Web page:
The landscape alters significantly when the EEOC brings suit on behalf of a class of employees. Because the EEOC is unfettered by the class action procedural requirements of numerosity, typicality, commonality, and adequacy of representation that govern private-plaintiff discrimination class action lawsuits, it is difficult to obtain dismissal of an EEOC collective action, and most EEOC actions proceed to argument of the merits of the claims. However, with regard to some types of claims, EEOC class actions take precedence over, and extinguish individual causes of action. Therefore if a covered individual fails to join, his or her cause of action is permanently barred.

Avoiding disparate impact class action lawsuits. Claims of disparate impact discrimination allege that facially neutral employment practices have an unintentional, significant adverse affect on a protected group. Depending upon the jobs at issue, examples of such practices include: restriction of job advertising to local newspapers; requirement that applicants meet certain minimum educational requirements; and reliance on subjective personal/family ties as hiring criteria.

To help prevent exposure to liability, employers should:

  • Consider the impact of employment and recruiting policies and procedures on protected groups.
  • Establish nondiscriminatory standardized hiring and promotion criteria, and ensure the application of those criteria by employees who conduct interviews and make hiring decisions.
  • Conduct regular training and reviews of interview and applicant evaluation practices and procedures.
  • Apply the statistical analyses used by the courts to their own workplaces to identify and eliminate any hiring barriers that may exist.

Wage and hour claims under the FLSA. Wage and hour class actions commonly arise because an employer failed to pay minimum wage or overtime for more than 40 hours of work per week and/or miscalculated the proper rate of overtime. Employers can minimize exposure by taking the following steps:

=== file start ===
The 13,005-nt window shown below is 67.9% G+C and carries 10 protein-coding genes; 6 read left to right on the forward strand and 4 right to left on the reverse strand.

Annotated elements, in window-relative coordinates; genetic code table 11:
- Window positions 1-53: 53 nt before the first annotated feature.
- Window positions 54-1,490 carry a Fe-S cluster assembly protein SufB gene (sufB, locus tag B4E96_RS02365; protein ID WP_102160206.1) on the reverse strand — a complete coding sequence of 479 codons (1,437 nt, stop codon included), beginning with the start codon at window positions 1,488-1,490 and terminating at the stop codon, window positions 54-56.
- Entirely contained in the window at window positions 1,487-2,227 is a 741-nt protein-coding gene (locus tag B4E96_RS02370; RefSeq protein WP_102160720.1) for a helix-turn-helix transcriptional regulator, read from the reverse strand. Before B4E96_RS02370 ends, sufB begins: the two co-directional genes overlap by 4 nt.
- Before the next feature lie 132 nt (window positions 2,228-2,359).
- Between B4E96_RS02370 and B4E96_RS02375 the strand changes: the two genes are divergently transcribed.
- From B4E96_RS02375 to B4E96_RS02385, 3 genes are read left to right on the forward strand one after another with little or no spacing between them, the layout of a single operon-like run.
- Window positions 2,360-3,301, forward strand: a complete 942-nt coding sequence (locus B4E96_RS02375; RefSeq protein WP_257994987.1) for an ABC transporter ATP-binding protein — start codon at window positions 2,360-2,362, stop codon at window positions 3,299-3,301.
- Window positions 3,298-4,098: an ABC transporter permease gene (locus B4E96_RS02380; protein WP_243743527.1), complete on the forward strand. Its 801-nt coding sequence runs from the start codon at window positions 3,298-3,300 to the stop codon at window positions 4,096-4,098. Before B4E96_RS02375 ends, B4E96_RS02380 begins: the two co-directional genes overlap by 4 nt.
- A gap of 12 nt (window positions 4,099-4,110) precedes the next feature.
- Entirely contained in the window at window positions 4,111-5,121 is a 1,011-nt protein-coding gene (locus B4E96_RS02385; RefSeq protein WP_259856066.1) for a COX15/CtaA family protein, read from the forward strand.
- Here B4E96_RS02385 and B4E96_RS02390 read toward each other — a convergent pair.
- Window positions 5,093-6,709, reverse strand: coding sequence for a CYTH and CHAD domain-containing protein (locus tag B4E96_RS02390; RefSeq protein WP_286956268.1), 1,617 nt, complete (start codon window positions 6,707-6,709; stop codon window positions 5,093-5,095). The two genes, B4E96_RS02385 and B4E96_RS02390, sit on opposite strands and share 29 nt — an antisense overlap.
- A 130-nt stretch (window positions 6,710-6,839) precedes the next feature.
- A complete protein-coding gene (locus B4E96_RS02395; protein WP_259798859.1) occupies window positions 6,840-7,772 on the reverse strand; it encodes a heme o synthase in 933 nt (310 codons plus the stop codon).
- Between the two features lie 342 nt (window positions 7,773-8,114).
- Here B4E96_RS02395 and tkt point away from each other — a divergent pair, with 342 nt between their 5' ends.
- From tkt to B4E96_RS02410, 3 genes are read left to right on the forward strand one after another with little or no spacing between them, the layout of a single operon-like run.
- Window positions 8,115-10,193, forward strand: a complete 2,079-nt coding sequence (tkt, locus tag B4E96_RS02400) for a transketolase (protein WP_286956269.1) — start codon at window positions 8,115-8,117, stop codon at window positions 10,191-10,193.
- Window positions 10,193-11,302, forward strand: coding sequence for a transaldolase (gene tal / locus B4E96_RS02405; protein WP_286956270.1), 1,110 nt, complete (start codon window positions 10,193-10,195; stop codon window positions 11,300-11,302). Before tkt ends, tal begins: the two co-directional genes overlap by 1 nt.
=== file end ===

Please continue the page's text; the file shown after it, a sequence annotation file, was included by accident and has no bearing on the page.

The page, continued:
• At the time of hiring, inform employees of their employment status and detail the terms of their payment in writing.
  • Where appropriate, install a time clock or other timekeeping procedure and issue a written policy regarding its use.
  • Require employees to review and sign their time records every week and initial any changes made.
  • Do not institute policies docking salaried or exempt employees' pay for disciplinary reasons or for being absent from work in increments of less than a full work day.
  • Reimburse employees quickly for inadvertent miscalculated wage deductions.

Sexual and other harassment claims. Employers can minimize exposure to actions premised on sexual harassment by taking the following steps:

  • Publish a policy forbidding discrimination and harassment. Include examples of prohibited conduct.
  • Institute a discrimination/harassment reporting procedure that allows employees to report harassment to someone other than their immediate supervisor and that requires all management employees to pass on reports of harassment to upper management.